Recent Focused Series »

Indo-European Origins
Siberia
Northern California
The Caucasus
Imaginary Geography
Home » GeoNotes, Imaginary Geography, Indo-European Origins

Some Strange Fantasy Maps

Submitted by on March 28, 2013 – 4:37 pm 3 Comments |  
Drenai MapThe world of science fiction and fantasy is an excellent place to find strange maps, and few are stranger than the Drenai map posted here. David Gemmell’s Drenai series has prompted a number of fans to map the world depicted in the novels. Most are rather straightforward pictures of the author’s fantasy realm. One amateur cartographer, however, decided to map the world on the basis of the Earth analogues of the various societies portrayed in the series. To do this, he has smashed together the British Isles, France, North Africa, Iberia, Mongolia, Korea, and eastern China. Such a maneuver is odd enough, but the really bizarre feature is the doubling of eastern China. Note how the southeastern subcontinent is formed by two mirror images.

Tetrakon MapMaps used in fantasy game-playing can be quite intricate and sophisticated. Cartographers working in this genre, however, can also get carried away. The political map of Tetrakon posted here is impressively large, as can be gathered from the detail that I have also posted. The map looks fairly realistic at first glance, owing in part to fractal geometry; the use of self-similar patterns allows geographical features to remain distinct as one zooms in on any particular place. The problem is that in the real world, many coastlines are relatively smooth Tetrakon Map detailand straight. As a result, the Tetrakon map has a jarring appearance, as all of the land/sea patterns here are much the same.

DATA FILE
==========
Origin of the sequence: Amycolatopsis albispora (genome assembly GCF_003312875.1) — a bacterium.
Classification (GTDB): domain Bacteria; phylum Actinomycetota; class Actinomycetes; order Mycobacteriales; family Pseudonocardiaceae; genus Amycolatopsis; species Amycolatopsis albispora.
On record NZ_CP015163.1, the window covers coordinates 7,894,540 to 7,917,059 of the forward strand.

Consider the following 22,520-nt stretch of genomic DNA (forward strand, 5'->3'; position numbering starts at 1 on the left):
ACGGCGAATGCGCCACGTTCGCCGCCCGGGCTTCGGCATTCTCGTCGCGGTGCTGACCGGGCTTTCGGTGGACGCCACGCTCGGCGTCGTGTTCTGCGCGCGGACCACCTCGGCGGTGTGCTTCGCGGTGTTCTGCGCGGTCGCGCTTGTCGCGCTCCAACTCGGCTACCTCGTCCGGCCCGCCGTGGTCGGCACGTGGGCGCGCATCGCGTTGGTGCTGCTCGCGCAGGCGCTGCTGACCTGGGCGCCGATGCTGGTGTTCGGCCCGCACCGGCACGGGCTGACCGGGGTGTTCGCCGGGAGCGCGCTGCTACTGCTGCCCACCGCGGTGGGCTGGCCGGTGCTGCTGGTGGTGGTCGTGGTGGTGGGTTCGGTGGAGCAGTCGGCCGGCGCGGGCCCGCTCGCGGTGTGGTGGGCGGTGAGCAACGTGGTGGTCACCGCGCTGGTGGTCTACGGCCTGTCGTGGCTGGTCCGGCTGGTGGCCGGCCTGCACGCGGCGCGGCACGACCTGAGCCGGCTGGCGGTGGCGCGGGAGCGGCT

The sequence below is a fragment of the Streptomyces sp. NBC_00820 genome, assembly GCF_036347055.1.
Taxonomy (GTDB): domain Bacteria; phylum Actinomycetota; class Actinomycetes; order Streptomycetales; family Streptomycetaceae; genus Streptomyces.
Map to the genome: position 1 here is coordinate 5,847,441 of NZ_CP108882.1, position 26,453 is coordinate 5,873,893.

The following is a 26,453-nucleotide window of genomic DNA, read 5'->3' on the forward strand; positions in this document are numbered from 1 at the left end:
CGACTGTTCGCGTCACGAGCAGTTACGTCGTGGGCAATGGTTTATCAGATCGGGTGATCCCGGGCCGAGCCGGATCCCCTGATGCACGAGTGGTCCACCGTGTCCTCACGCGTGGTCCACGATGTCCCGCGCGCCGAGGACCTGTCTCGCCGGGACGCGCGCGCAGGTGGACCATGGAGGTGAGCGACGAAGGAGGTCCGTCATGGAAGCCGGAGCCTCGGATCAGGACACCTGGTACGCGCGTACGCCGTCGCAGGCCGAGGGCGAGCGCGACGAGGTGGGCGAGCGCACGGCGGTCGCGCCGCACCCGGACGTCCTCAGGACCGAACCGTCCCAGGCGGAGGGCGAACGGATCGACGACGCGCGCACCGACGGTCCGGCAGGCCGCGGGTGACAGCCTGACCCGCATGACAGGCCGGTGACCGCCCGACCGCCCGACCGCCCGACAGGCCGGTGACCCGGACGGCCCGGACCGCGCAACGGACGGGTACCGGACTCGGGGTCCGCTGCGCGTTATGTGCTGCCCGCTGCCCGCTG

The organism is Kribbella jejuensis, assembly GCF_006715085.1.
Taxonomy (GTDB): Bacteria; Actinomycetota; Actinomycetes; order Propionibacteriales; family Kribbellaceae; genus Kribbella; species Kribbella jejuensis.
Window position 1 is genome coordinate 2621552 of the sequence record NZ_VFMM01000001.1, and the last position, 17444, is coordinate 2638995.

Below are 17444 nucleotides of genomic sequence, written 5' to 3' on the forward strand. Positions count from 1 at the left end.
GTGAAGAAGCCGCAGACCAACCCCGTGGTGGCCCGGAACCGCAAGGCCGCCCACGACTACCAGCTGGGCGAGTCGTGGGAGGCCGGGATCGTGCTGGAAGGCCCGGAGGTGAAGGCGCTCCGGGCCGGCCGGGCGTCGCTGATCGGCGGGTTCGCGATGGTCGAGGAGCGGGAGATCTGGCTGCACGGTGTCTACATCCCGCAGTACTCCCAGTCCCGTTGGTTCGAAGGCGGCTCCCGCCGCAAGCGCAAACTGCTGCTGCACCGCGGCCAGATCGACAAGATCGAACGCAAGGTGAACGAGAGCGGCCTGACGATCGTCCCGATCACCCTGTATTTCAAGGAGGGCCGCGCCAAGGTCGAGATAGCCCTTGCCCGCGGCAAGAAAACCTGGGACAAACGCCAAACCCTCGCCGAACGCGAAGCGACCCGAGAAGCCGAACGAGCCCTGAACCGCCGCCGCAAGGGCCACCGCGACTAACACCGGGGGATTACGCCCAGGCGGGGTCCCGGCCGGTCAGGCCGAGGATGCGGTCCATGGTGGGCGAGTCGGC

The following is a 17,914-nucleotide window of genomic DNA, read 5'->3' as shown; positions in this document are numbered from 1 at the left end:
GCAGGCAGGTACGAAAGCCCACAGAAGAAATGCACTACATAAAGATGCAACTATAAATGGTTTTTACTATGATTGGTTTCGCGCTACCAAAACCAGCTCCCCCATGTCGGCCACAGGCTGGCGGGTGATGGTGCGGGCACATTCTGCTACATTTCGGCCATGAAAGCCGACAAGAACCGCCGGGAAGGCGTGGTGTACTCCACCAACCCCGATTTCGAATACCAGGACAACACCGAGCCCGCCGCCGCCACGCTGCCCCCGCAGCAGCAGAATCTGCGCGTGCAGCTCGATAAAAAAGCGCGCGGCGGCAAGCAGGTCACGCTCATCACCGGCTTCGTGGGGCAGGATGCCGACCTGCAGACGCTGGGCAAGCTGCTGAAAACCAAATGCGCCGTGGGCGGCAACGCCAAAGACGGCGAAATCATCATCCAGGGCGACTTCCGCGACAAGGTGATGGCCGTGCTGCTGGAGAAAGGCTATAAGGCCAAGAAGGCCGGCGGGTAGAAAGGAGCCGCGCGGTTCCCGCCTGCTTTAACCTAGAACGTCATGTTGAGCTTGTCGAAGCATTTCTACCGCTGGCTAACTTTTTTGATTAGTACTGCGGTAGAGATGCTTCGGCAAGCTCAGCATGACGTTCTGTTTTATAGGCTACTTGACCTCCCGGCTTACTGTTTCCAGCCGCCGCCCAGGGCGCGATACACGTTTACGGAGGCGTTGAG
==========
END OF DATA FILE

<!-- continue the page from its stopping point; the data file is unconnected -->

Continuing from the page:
Previous Post
«
Next Post
»

Subscribe For Updates

It would be a pleasure to have you back on GeoCurrents in the future. You can sign up for email updates or follow our RSS Feed, Facebook, or Twitter for notifications of each new post:
        

Commenting Guidelines: GeoCurrents is a forum for the respectful exchange of ideas, and loaded political commentary can detract from that. We ask that you as a reader keep this in mind when sharing your thoughts in the comments below.

  • Verpa’

    For the Korean Peninsula, the name “Symilla” from the fiction is related to the “Silla Kingdom” in the medieval era in Korean history ?
    The name of “Gothir” is a little bit strange for France, this isn’t a country related to the Goths tribute between 100-700 after the Christ.

    • http://geocurrents.info Martin W. Lewis

      Perhaps!

  • Guy

    Years ago I discovered this website. I thought the huge political map and the monster topographical map were very impressive. Apparently its creator, Joseph Charles “Joe” Cometti, passed away in 2006. I’m curious what you think of the maps.